Found this typical Topps image with the "looking up" angle, perfect for the era, as Merritt was actually in a Texas Rangers uni, the team he'd be suiting up for in 1973.
In 1970 he had arguably his best season in the Majors when he went 20-12 with the Reds, finishing fourth in Cy Young voting while making his only All-Star team.
I say “arguably” because that year his earned run average was a high 4.08, while in 1967 with the Twins he went 13-7 with a wonderful 2.53 ERA over 37 appearances, 25 of those starts, tossing a career-high four shutouts with 161 strikeouts.
Overall, he’d finish his career with a record of 81-86, posting an ERA of 3.65 over 297 appearances and 1483 innings of work, throwing nine shutouts while collecting seven saves along the way.

Sunday, October 17, 2021


On the blog today, we move ahead in my long-running "expanded league leaders" thread where we celebrate the top 3 men in a particular statistic in years where Topps just had the first place finisher of both leagues on one card.

Today we look at the top 3 N.L. RBI men of 1973 on this 1974 card:
Starting off, we have the great Willie Stargell, who paced the National League with his 119 run batted in during the 1973 season, the only time he led the league in RBIs over his career.
He also led the league with 43 doubles and 44 homers, as well as slugging percentage, good for a second place finish in the MVP race and a sixth All-Star nod.
In second place with 105 RBIs was the "Big Bopper", Lee May of the Houston Astros, who had what was a typical year for himself with 28 home runs and a .270 batting average in his second season in Houston after coming over from the Cincinnati Reds in the blockbuster Joe Morgan deal.
May was really a forgotten stud from the era, and it is a shame considering his consistency with 20+ homers and 90+ RBIs over a decade.
Tied at third place with 104 RBIs are Johnny Bench and Darrell Evans, who both had great years in 1973.
For Bench, it was "business as usual", as he'd reach 100 RBIs for the third time in four seasons, and something he would do six times in his career.
The man was in his prime and would go on to be considered the greatest catcher the game has ever seen, and justifiably so.
For Evans, 1973 was a breakout year for him, hitting 41 homers and reaching the 100 RBI mark for what turned out to be the only time in his career.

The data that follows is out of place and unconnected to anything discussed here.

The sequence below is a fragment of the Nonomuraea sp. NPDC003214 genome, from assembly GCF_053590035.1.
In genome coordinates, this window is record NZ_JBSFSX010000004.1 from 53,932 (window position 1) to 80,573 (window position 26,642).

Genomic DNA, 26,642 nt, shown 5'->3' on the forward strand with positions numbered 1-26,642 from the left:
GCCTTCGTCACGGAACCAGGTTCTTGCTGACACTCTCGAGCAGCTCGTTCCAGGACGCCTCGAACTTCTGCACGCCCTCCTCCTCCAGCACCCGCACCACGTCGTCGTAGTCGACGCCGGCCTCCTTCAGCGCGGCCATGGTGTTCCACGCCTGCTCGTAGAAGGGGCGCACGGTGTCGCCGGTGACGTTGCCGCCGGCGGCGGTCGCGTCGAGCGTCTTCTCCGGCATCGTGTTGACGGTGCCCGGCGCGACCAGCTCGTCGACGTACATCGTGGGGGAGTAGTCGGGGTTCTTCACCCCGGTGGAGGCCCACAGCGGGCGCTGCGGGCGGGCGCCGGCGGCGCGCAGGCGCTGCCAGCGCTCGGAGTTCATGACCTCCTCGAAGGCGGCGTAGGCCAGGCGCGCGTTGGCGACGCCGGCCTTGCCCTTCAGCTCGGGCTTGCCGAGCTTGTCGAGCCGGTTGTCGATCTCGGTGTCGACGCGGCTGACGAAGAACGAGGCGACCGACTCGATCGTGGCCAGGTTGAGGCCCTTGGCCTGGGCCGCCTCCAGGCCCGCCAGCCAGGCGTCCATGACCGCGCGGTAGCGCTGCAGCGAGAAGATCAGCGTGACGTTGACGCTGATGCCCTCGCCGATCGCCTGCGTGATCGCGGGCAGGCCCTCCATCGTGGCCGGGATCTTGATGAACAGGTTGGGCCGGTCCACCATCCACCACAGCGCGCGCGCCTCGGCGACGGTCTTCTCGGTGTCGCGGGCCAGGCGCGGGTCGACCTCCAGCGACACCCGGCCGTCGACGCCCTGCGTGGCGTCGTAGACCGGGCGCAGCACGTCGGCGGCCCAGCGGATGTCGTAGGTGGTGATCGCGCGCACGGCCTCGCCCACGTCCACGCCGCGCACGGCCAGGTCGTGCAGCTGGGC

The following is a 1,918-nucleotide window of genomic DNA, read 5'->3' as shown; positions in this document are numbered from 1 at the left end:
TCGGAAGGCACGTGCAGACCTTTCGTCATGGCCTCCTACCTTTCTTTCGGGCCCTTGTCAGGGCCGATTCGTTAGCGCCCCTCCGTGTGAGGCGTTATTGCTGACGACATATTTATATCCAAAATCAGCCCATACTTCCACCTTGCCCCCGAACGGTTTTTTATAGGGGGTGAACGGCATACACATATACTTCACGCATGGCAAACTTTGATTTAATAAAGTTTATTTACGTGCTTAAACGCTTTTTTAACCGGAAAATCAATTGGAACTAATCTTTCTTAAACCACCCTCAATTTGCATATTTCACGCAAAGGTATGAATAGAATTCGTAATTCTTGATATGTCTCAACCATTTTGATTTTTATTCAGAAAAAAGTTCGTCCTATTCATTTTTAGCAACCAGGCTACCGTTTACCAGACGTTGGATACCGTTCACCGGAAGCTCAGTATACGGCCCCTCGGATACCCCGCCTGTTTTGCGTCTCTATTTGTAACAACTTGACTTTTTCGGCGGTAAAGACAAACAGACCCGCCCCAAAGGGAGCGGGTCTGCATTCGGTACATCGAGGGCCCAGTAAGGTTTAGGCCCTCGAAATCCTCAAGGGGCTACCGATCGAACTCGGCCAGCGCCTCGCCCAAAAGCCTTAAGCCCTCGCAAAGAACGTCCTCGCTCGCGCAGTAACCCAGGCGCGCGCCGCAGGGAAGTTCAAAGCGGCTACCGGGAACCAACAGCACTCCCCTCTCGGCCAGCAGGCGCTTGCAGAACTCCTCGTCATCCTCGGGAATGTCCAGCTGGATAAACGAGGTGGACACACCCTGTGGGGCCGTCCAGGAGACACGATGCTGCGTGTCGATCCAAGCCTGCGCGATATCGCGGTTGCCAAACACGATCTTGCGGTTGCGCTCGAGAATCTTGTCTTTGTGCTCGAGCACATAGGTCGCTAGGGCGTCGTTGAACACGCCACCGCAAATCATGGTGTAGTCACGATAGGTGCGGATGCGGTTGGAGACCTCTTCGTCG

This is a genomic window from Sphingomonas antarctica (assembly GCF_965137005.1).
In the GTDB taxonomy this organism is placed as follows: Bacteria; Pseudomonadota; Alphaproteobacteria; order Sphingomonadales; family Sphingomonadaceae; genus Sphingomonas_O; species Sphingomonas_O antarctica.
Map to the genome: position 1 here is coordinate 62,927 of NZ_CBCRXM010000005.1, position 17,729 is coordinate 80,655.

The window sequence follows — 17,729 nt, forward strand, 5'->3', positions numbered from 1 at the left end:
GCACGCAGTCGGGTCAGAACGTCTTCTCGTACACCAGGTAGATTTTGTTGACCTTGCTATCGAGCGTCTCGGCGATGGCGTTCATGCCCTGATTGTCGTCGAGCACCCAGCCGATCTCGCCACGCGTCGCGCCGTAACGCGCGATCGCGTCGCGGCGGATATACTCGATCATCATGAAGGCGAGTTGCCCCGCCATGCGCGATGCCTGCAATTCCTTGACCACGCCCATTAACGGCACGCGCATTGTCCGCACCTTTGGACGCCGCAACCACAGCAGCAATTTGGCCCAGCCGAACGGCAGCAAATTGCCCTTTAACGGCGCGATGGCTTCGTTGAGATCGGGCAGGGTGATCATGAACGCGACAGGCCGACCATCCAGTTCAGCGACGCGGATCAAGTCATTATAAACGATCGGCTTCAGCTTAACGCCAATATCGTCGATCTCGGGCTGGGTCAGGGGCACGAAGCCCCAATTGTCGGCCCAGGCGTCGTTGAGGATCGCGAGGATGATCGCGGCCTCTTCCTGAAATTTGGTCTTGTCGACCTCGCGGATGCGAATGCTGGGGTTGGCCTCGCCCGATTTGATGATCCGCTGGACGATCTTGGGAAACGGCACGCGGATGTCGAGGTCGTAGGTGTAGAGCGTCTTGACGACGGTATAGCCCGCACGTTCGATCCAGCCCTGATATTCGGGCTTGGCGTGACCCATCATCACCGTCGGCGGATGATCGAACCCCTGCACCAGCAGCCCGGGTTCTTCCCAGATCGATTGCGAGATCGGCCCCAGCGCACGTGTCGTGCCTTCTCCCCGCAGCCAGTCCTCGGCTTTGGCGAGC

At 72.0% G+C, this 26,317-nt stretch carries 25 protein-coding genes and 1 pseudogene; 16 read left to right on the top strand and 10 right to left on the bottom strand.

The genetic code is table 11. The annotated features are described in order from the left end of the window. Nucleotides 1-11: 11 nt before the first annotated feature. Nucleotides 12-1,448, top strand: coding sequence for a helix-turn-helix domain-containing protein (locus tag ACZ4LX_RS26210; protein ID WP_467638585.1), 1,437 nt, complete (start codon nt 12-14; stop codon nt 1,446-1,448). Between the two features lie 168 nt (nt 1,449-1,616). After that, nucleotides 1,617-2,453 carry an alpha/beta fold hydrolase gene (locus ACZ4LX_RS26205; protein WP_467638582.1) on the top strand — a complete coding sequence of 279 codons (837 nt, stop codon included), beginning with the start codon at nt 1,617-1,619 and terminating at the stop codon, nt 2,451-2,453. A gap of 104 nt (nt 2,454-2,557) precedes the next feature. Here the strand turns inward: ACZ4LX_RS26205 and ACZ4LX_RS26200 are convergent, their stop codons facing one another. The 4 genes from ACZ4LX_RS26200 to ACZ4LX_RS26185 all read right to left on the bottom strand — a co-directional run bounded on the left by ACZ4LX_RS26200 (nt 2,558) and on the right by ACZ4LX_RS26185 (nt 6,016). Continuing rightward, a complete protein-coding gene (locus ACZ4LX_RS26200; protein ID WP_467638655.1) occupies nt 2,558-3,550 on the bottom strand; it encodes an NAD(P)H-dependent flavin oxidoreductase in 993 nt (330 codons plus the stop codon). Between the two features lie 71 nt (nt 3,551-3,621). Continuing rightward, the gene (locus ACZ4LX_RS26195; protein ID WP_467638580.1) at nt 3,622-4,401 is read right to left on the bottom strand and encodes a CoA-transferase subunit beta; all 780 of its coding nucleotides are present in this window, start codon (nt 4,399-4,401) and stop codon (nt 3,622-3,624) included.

Though he'd never reach 100 RBIs again, he would certainly put in a Hall of Fame worthy career, finishing up with 414 home runs, 2223 hits, 1354 RBIs and 1344 runs scored, as well as a .361 OBP in 21 seasons.
There you have it! The top 3 RBI men in the National League for 1973 on a 1974 "expanded league leader card".
Onto the American League!

Saturday, October 16, 2021


On the blog today, we move on to the National League's starting first baseman in the classic 1971 All-Star game, "Stretch" Willie McCovey:

Celebrating what is now considered one of the historic moments in the game's evolution, the 1971 Midsummer Classic was a turning point where the "old" eased into the "new". A passing of the torch in a sense of the country's cultural change, with old stars such as Aaron, Mays, et. al. handing it all over to the "new", like Reggie Jackson, Vida Blue and Johnny Bench.
As for McCovey, he was one of the "tweens" in this scenario, as he was already a 12 year veteran of the game, but somehow was a new breed of player that brought a refreshing change to the Major League landscape.
McCovey was three years removed from his MVP season of 1969 when this card would have been out, but still a feared hitter terrorizing N.L. pitching.
It was his fourth straight All-Star game, and and sixth overall, and he'd even get some MVP support at season's end, with a 15th place finish in the voting.
By the time he retired in 1980, he crushed 521 home runs, collected over 2000 hits, drove in over 1500, and left his mark as one of the most feared sluggers of his generation.
In 1986, his first year of eligibility, he was voted into the Hall of Fame with 81.4% of the ballots cast.
Man, what a threesome McCovey, Willie Mays and Orlando Cepeda made back in the 1960's for San Francisco, huh?
Just incredible.

Friday, October 15, 2021


On the blog today, another "dedicated manager card", this one a 1976 edition for long-time skipper Gene Mauch, who put in 26 years at the head of a Major League ball club between 1960 and 1987:

At the time this card would have seen the light of day Mauch was about to begin his helm of the Minnesota Twins, with the likes of Rod Carew, Lyman Bostock, Bert Blyleven and Tony Oliva.